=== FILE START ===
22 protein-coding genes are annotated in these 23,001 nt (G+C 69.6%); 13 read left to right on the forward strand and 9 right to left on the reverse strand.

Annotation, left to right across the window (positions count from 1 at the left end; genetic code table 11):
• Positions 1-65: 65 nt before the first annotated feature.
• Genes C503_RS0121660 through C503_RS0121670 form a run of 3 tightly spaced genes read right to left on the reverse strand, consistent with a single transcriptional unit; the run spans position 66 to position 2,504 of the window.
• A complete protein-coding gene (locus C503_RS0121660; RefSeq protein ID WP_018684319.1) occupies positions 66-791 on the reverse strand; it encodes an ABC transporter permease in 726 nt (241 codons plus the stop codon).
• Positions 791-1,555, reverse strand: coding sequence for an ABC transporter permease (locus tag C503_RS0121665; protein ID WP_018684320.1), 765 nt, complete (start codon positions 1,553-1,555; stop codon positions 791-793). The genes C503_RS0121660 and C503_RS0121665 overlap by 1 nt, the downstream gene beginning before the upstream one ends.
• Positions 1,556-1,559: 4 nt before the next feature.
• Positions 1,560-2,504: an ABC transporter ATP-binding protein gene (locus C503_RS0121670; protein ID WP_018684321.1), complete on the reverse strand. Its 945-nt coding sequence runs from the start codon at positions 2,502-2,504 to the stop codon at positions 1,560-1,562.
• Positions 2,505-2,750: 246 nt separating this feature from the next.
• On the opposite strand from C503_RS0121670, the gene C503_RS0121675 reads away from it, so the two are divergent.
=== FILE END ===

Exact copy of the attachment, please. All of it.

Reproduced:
22 protein-coding genes are annotated in these 23,001 nt (G+C 69.6%); 13 read left to right on the forward strand and 9 right to left on the reverse strand.

Annotation, left to right across the window (positions count from 1 at the left end; genetic code table 11):
• Positions 1-65: 65 nt before the first annotated feature.
• Genes C503_RS0121660 through C503_RS0121670 form a run of 3 tightly spaced genes read right to left on the reverse strand, consistent with a single transcriptional unit; the run spans position 66 to position 2,504 of the window.
• A complete protein-coding gene (locus C503_RS0121660; RefSeq protein ID WP_018684319.1) occupies positions 66-791 on the reverse strand; it encodes an ABC transporter permease in 726 nt (241 codons plus the stop codon).
• Positions 791-1,555, reverse strand: coding sequence for an ABC transporter permease (locus tag C503_RS0121665; protein ID WP_018684320.1), 765 nt, complete (start codon positions 1,553-1,555; stop codon positions 791-793). The genes C503_RS0121660 and C503_RS0121665 overlap by 1 nt, the downstream gene beginning before the upstream one ends.
• Positions 1,556-1,559: 4 nt before the next feature.
• Positions 1,560-2,504: an ABC transporter ATP-binding protein gene (locus C503_RS0121670; protein ID WP_018684321.1), complete on the reverse strand. Its 945-nt coding sequence runs from the start codon at positions 2,502-2,504 to the stop codon at positions 1,560-1,562.
• Positions 2,505-2,750: 246 nt separating this feature from the next.
• On the opposite strand from C503_RS0121670, the gene C503_RS0121675 reads away from it, so the two are divergent.